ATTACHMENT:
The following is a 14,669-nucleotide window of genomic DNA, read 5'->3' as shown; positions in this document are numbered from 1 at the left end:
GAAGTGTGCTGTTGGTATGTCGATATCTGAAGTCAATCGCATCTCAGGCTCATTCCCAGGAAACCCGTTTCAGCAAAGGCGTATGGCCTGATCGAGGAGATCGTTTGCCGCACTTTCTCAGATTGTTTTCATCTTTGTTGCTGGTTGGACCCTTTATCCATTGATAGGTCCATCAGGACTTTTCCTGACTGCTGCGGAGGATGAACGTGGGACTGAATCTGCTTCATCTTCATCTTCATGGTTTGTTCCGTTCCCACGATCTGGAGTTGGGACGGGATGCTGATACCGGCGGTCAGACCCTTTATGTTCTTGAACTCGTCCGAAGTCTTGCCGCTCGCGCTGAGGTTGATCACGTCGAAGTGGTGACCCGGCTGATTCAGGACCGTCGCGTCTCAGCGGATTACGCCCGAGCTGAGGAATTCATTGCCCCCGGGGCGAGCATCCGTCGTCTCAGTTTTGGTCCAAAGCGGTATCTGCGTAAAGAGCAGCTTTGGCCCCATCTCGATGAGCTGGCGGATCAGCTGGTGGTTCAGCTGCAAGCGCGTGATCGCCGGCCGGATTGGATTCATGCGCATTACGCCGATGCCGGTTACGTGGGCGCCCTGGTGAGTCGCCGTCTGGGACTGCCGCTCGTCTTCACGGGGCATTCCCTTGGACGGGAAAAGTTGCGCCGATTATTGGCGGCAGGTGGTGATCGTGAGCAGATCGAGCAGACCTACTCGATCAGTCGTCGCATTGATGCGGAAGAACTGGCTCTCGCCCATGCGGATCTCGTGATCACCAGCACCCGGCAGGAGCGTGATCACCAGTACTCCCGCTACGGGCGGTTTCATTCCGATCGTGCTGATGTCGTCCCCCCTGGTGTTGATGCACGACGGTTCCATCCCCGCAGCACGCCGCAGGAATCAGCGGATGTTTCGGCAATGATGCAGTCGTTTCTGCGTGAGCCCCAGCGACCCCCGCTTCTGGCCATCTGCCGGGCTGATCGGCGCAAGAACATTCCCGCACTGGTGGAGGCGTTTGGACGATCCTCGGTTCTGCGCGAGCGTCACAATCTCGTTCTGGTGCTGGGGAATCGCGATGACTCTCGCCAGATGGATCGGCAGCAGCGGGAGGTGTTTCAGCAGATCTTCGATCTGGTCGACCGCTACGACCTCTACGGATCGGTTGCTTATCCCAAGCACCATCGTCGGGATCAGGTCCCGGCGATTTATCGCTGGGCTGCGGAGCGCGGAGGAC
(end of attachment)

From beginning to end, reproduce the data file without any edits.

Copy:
The following is a 14,669-nucleotide window of genomic DNA, read 5'->3' as shown; positions in this document are numbered from 1 at the left end:
GAAGTGTGCTGTTGGTATGTCGATATCTGAAGTCAATCGCATCTCAGGCTCATTCCCAGGAAACCCGTTTCAGCAAAGGCGTATGGCCTGATCGAGGAGATCGTTTGCCGCACTTTCTCAGATTGTTTTCATCTTTGTTGCTGGTTGGACCCTTTATCCATTGATAGGTCCATCAGGACTTTTCCTGACTGCTGCGGAGGATGAACGTGGGACTGAATCTGCTTCATCTTCATCTTCATGGTTTGTTCCGTTCCCACGATCTGGAGTTGGGACGGGATGCTGATACCGGCGGTCAGACCCTTTATGTTCTTGAACTCGTCCGAAGTCTTGCCGCTCGCGCTGAGGTTGATCACGTCGAAGTGGTGACCCGGCTGATTCAGGACCGTCGCGTCTCAGCGGATTACGCCCGAGCTGAGGAATTCATTGCCCCCGGGGCGAGCATCCGTCGTCTCAGTTTTGGTCCAAAGCGGTATCTGCGTAAAGAGCAGCTTTGGCCCCATCTCGATGAGCTGGCGGATCAGCTGGTGGTTCAGCTGCAAGCGCGTGATCGCCGGCCGGATTGGATTCATGCGCATTACGCCGATGCCGGTTACGTGGGCGCCCTGGTGAGTCGCCGTCTGGGACTGCCGCTCGTCTTCACGGGGCATTCCCTTGGACGGGAAAAGTTGCGCCGATTATTGGCGGCAGGTGGTGATCGTGAGCAGATCGAGCAGACCTACTCGATCAGTCGTCGCATTGATGCGGAAGAACTGGCTCTCGCCCATGCGGATCTCGTGATCACCAGCACCCGGCAGGAGCGTGATCACCAGTACTCCCGCTACGGGCGGTTTCATTCCGATCGTGCTGATGTCGTCCCCCCTGGTGTTGATGCACGACGGTTCCATCCCCGCAGCACGCCGCAGGAATCAGCGGATGTTTCGGCAATGATGCAGTCGTTTCTGCGTGAGCCCCAGCGACCCCCGCTTCTGGCCATCTGCCGGGCTGATCGGCGCAAGAACATTCCCGCACTGGTGGAGGCGTTTGGACGATCCTCGGTTCTGCGCGAGCGTCACAATCTCGTTCTGGTGCTGGGGAATCGCGATGACTCTCGCCAGATGGATCGGCAGCAGCGGGAGGTGTTTCAGCAGATCTTCGATCTGGTCGACCGCTACGACCTCTACGGATCGGTTGCTTATCCCAAGCACCATCGTCGGGATCAGGTCCCGGCGATTTATCGCTGGGCTGCGGAGCGCGGAGGAC